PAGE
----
Taiwanese firms are not pulling out of China despite rising labor costs, but are moving from coastal to inland areas as they shift their investment focus from manufacturing to services, DBS Bank said in a report.
The report contradicted the popular belief that Taiwanese companies are relocating to South Asia to cut labor costs or moving home as the government is beckoning.
“We don’t see an exodus of Taiwanese firms from China though production costs have risen significantly in recent years,” DBS economist Ma Tieying (馬鐵英) said in the report.
From 2007 to last year, Taiwan’s foreign direct investment (FDI) in China gained 5.1 percent — although the total value slipped in 2011 and last year from the peak in 2010, Ma said.
The recent decline in Taiwanese FDI occurred mostly in China’s coastal areas — with investment in Guangdong and Jiangsu provinces falling from US$10.1 billion (NT$301.38 billion) in 2010 to US$7 billion last year.
During the same period, FDI reached a record US$5.8 billion in inland provinces, especially in Sichuan Province and the northeastern region of China, Ma said.
More affordable wages accounted for the migration, he said.
By relocating from Guangdong and Jiangsu to Sichuan and Liaoning, firms can lower labor costs by 15 percent, Ma said, adding that in the central part of China, such as Hubei, Hunan, Hebei, Henan and Jiangxi provinces, wages are 20 to 25 percent lower.
Investing in inner provinces also helps Taiwanese firms penetrate deeper into China’s markets, as the central, western and northeastern regions account for more than 60 percent of the population, the economist said.
China’s domestic market is also attractive to Taiwanese firms in the service sector, he said.
Investment in the service sector rose to a record US$5.1 billion last year, with the money mostly going into financial services, wholesale and retail trade, and real estate, DBS statistics showed.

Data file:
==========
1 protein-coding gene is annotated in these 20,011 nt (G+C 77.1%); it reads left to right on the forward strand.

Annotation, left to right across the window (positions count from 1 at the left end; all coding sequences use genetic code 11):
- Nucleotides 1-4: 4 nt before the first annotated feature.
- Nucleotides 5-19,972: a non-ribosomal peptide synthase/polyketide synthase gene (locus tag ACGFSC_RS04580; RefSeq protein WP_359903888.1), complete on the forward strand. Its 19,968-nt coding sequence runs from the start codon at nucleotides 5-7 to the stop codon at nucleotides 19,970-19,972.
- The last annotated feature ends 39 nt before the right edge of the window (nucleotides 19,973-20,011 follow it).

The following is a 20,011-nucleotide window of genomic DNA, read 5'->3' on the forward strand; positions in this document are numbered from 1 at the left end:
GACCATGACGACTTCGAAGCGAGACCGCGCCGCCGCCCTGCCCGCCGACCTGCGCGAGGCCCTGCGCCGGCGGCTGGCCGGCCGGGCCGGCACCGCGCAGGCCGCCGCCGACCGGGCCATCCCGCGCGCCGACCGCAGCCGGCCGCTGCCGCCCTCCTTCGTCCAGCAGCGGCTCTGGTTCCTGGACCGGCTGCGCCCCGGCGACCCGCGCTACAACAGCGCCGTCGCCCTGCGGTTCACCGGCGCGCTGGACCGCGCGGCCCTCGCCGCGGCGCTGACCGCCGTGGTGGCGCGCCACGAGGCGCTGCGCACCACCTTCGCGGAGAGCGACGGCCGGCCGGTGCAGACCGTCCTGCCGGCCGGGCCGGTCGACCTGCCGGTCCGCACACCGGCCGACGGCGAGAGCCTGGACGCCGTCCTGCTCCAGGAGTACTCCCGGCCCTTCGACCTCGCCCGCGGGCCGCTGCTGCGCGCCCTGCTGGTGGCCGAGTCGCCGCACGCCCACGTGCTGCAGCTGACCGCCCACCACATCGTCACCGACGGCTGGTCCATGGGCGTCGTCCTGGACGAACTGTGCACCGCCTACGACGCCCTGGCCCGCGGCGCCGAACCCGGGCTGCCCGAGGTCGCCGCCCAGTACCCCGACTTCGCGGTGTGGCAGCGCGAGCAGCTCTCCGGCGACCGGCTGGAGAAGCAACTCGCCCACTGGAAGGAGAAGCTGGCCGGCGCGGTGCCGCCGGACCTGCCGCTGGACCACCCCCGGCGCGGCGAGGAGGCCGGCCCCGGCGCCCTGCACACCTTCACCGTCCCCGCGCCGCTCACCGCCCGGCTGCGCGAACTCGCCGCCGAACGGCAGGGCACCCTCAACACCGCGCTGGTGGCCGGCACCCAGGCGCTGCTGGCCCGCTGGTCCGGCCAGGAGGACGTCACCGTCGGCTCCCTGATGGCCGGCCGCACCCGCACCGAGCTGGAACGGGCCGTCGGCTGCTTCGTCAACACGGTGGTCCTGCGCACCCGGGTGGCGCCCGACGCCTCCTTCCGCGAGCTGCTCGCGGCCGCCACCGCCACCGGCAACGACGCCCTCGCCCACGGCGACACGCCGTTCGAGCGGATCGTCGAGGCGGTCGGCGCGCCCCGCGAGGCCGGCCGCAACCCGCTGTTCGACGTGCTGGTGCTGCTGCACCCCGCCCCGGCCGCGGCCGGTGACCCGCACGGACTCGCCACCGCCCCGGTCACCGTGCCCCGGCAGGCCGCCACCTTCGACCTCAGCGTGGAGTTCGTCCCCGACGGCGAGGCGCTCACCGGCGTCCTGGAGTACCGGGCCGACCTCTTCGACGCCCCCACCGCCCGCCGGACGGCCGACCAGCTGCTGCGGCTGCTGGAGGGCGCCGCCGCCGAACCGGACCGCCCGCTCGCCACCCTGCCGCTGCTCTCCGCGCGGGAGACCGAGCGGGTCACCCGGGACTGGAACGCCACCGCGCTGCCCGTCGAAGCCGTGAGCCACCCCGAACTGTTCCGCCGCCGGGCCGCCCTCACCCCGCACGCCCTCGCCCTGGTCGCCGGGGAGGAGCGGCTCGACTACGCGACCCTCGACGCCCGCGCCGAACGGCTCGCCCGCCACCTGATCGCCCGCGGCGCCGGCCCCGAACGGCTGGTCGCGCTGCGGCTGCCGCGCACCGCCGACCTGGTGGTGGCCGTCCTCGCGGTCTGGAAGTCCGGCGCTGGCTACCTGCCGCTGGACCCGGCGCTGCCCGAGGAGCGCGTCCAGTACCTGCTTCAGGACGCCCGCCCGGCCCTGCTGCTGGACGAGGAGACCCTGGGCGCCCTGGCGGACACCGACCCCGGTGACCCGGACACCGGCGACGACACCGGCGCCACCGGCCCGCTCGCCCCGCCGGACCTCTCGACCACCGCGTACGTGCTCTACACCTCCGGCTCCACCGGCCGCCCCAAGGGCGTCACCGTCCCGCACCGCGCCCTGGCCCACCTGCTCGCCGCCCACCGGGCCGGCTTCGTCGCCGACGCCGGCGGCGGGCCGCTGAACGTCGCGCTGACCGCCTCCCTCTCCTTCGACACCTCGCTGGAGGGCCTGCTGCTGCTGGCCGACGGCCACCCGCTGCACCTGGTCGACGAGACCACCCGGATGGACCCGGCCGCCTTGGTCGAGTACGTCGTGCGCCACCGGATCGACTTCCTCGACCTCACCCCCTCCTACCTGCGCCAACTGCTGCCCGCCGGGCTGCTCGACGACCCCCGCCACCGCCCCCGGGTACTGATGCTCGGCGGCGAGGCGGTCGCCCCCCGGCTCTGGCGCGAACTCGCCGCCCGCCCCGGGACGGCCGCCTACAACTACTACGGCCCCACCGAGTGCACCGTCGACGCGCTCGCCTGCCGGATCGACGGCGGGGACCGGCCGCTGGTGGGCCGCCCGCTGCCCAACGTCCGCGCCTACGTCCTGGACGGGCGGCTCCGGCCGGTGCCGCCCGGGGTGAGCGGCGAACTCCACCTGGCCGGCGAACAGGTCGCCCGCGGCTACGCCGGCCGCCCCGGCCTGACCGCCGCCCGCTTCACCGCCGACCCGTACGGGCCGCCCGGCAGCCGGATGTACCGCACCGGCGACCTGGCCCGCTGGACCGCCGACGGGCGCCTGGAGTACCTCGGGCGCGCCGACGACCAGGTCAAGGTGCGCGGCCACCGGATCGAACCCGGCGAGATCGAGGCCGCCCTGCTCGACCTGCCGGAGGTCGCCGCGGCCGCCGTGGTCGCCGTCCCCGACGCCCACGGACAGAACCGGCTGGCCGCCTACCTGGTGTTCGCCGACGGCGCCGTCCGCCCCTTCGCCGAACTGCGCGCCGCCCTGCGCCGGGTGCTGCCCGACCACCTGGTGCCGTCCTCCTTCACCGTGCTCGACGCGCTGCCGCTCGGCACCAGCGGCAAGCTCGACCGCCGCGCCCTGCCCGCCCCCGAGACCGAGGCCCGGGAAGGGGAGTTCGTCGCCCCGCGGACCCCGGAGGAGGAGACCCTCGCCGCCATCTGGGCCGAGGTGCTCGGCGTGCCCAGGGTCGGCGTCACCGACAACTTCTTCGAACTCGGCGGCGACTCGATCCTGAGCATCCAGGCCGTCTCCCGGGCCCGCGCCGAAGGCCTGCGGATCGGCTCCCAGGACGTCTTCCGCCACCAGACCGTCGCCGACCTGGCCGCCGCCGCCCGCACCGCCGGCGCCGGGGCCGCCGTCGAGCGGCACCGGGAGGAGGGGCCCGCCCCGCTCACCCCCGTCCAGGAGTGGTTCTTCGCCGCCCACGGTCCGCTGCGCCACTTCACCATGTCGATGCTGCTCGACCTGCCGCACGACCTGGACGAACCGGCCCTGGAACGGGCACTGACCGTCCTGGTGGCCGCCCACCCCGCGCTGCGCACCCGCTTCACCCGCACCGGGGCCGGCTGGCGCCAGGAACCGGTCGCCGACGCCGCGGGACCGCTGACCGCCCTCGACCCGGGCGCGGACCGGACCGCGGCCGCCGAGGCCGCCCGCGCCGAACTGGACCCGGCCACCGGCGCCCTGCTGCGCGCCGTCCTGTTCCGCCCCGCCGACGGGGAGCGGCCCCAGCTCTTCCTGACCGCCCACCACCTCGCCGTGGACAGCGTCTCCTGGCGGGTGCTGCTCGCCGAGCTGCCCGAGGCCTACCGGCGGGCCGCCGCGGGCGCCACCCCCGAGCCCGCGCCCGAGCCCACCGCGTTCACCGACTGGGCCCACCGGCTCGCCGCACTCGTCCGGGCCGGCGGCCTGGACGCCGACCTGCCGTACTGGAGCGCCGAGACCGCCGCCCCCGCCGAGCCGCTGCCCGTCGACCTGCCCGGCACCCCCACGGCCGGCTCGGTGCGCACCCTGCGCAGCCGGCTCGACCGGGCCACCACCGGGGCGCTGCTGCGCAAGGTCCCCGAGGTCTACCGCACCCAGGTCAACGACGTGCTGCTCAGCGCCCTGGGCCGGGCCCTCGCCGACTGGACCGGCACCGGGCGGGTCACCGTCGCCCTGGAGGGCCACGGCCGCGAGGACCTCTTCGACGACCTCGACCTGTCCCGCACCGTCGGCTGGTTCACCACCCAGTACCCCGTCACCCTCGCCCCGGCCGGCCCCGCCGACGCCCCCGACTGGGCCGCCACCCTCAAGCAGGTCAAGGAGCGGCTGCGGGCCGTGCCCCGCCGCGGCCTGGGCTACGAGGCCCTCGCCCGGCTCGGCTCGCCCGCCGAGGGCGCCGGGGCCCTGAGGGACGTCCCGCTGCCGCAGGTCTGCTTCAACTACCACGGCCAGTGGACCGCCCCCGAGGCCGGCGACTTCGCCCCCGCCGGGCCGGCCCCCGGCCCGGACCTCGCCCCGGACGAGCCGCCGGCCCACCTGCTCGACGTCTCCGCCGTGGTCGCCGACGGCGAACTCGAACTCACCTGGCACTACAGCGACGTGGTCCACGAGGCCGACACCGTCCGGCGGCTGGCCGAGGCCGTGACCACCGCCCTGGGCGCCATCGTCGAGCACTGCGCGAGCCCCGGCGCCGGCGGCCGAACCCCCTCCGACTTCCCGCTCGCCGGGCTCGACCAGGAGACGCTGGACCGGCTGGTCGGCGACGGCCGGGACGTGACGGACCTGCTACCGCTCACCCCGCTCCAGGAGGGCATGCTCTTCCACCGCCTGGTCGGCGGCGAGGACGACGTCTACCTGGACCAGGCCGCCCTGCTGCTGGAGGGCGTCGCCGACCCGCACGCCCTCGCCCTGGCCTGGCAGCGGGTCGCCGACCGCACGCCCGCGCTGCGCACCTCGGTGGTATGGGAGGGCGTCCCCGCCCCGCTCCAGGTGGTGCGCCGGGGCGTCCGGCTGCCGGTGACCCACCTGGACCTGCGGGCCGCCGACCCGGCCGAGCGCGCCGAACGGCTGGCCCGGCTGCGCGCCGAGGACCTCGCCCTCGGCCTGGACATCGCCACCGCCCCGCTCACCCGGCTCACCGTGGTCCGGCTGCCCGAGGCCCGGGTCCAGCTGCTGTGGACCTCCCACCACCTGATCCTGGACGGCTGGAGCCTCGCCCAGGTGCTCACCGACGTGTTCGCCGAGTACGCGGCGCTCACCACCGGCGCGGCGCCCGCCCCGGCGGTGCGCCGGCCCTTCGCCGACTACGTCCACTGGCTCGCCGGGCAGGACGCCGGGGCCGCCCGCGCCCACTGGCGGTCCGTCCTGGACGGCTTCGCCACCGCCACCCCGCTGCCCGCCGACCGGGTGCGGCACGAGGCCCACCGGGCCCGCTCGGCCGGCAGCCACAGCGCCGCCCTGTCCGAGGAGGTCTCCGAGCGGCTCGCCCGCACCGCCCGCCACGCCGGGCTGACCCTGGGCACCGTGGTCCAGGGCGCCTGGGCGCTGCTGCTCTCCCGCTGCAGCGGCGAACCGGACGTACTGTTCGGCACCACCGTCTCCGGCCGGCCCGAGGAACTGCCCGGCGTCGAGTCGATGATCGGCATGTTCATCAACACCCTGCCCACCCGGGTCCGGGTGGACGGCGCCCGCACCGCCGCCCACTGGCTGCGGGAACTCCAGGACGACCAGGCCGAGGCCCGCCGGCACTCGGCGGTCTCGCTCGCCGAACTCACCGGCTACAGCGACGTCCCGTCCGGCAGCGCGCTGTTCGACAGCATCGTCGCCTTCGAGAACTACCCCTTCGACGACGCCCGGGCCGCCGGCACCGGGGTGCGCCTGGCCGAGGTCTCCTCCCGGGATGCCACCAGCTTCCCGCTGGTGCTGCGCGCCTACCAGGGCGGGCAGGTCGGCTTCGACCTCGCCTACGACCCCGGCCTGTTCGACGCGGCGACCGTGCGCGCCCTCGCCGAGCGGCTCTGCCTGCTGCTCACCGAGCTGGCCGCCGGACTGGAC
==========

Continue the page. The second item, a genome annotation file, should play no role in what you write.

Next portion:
An increasing per capita income and progress in urbanization are changing the lifestyles and spending behavior of Chinese consumers, leading to the upgrade of consumption structure toward services, the Singaporean bank said.
FDI is the only way to capitalize on China’s service demand given the non-tradable nature of services, Ma said.
By contrast, Taiwanese FDI in ASEAN grew by only US$0.2 billion in the past two years, most of which were concentrated on Vietnam, DBS said.
Poor infrastructure, a relatively low degree of policy predictability and large cultural differences remain barriers for Taiwanese firms, the bank said.
Moving back to Taiwan is not feasible for all firms because manufacturers in labor-intensive sectors would face even higher cost pressure, Ma said.
Nonetheless, since November last year, when the government launched a special program to facilitate repatriation, applications for investment have grown to US$5.9 billion as of February, a big jump from US$1.6 billion in the first 10 months of last year.